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Information on future land-use and land-cover (LULC) change is needed to analyze the impact of LULC change on ecological processes. The U.S. Geological Survey has produced spatially explicit, thematically detailed LULC projections for the conterminous United States. Four qualitative and quantitative scenarios of LULC change were developed, with characteristics consistent with the Intergovernmental Panel on Climate Change (IPCC) Special Report on Emission Scenarios (SRES). The four quantified scenarios (A1B, A2, B1, and B2) served as input to the forecasting scenarios of land-use change (FORE-SCE) model. Four spatially explicit data sets consistent with scenario storylines were produced for the conterminous United...
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Scientists, planners, policy makers and other decision-makers in the South Central U.S. want to understand the potential impacts of changes in climate, precipitation, and land-use patterns on natural and cultural resources. Though the potential impacts of climate change can be modeled to help decision-makers plan for future conditions, these models rarely incorporate changes in land-use that may occur. Climate change and land-use change are often linked, as shifts in precipitation and temperature can alter patterns in human land-use activities, such as agriculture. This project sought to address this gap by developing new software tools that enable stakeholders to quickly develop custom, climate-sensitive land-use...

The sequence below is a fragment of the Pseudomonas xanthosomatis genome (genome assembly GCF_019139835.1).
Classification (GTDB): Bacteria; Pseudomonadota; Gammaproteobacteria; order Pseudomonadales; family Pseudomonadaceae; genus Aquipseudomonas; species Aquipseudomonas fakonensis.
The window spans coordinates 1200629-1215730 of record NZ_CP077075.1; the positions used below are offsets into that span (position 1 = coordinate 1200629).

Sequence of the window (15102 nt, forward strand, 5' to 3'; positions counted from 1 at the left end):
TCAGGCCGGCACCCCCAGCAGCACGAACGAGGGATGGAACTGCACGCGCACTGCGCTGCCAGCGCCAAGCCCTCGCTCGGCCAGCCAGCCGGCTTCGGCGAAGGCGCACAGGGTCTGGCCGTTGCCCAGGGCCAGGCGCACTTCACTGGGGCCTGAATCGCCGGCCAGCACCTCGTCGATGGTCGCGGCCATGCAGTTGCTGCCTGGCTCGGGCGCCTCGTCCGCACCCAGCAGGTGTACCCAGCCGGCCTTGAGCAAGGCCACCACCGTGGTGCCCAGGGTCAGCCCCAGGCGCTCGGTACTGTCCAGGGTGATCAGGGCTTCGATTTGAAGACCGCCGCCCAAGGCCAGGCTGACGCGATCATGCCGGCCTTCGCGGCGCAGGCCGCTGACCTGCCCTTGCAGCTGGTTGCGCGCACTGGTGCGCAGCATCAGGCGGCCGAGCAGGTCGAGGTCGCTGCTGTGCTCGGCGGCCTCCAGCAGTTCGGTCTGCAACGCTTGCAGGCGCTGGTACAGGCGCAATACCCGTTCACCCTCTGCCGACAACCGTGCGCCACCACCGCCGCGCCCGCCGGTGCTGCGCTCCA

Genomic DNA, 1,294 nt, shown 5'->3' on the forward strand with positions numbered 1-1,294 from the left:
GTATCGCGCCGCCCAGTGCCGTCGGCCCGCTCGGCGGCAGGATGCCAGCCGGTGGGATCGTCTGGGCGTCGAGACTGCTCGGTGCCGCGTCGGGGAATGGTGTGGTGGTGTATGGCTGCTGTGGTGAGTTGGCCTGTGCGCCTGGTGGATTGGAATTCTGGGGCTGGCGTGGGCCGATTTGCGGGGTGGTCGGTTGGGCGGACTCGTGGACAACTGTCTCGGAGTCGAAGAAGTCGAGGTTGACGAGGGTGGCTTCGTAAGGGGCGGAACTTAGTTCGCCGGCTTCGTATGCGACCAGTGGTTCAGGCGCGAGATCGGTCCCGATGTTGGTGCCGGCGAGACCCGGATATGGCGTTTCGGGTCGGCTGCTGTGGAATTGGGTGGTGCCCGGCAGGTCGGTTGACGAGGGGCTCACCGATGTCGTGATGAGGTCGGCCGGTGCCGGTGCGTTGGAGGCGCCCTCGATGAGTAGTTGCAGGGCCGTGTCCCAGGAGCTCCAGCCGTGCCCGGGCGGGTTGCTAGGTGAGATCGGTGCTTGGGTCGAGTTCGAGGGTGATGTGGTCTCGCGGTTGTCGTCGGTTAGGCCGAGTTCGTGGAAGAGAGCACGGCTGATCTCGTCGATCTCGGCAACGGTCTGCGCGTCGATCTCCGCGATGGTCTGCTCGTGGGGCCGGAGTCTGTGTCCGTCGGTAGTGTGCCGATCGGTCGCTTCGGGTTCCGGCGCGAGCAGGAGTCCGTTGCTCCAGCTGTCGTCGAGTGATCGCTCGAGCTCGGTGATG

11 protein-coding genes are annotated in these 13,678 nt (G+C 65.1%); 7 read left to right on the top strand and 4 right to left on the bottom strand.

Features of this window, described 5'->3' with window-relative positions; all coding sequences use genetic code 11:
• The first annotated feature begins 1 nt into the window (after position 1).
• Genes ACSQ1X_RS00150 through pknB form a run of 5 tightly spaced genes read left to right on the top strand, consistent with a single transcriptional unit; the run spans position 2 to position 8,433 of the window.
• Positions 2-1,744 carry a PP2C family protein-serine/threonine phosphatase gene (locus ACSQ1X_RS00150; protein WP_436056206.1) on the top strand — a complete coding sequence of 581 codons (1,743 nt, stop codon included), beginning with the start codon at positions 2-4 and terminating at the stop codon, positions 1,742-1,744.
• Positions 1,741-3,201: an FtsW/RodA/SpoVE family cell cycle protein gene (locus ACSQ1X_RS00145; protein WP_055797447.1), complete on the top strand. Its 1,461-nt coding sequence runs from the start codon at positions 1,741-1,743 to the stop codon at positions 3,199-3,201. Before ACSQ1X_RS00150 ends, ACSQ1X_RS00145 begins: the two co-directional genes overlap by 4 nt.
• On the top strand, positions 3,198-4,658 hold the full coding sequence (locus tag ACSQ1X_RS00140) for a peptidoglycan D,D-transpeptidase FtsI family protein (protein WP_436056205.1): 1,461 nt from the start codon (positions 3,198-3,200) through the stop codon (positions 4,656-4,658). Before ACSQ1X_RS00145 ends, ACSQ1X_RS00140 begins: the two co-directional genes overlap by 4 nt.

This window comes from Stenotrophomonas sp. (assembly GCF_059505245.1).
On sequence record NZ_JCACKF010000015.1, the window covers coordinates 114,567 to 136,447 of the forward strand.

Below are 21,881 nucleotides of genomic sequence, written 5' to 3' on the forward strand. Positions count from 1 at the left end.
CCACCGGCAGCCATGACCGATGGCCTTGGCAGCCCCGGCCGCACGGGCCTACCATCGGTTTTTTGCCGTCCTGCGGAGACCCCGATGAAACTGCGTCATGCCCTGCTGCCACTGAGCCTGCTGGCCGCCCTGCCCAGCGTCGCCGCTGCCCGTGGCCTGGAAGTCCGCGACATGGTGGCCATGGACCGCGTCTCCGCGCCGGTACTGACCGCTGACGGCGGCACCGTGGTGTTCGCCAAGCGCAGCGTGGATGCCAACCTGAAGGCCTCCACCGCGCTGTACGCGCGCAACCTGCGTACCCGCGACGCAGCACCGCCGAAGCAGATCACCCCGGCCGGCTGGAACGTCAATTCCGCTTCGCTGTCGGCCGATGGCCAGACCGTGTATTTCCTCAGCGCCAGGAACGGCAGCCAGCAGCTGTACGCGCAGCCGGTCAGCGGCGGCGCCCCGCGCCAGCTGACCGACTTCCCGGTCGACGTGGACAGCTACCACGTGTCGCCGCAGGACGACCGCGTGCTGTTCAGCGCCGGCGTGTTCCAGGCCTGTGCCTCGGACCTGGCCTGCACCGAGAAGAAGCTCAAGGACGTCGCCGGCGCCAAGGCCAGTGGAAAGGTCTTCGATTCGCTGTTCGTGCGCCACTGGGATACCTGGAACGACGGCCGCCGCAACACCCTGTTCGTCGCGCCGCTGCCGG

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The USGS Forecasting Scenarios of Land-use Change (FORE-SCE) model was used to produce an agricultural biofuel scenarios for the Northern Glaciated Plains, from 2012 to 2030. The modeling used parcel data from the USDA's Common Land Unit (CLU) data set to represent real, contiguous ownership and land management units. A Monte Carlo approach was used to create 50 unique replicates of potential landscape conditions in the future, based on a agricultural scenario from the U.S. Department of Energy's Billion Ton Update. The data are spatially explicit, covering the entire Northern Glaciated Plains ecoregions (an EPA Level III ecoregion), with a spatial resolution of 30-meters and 22 unique land-cover classes (including...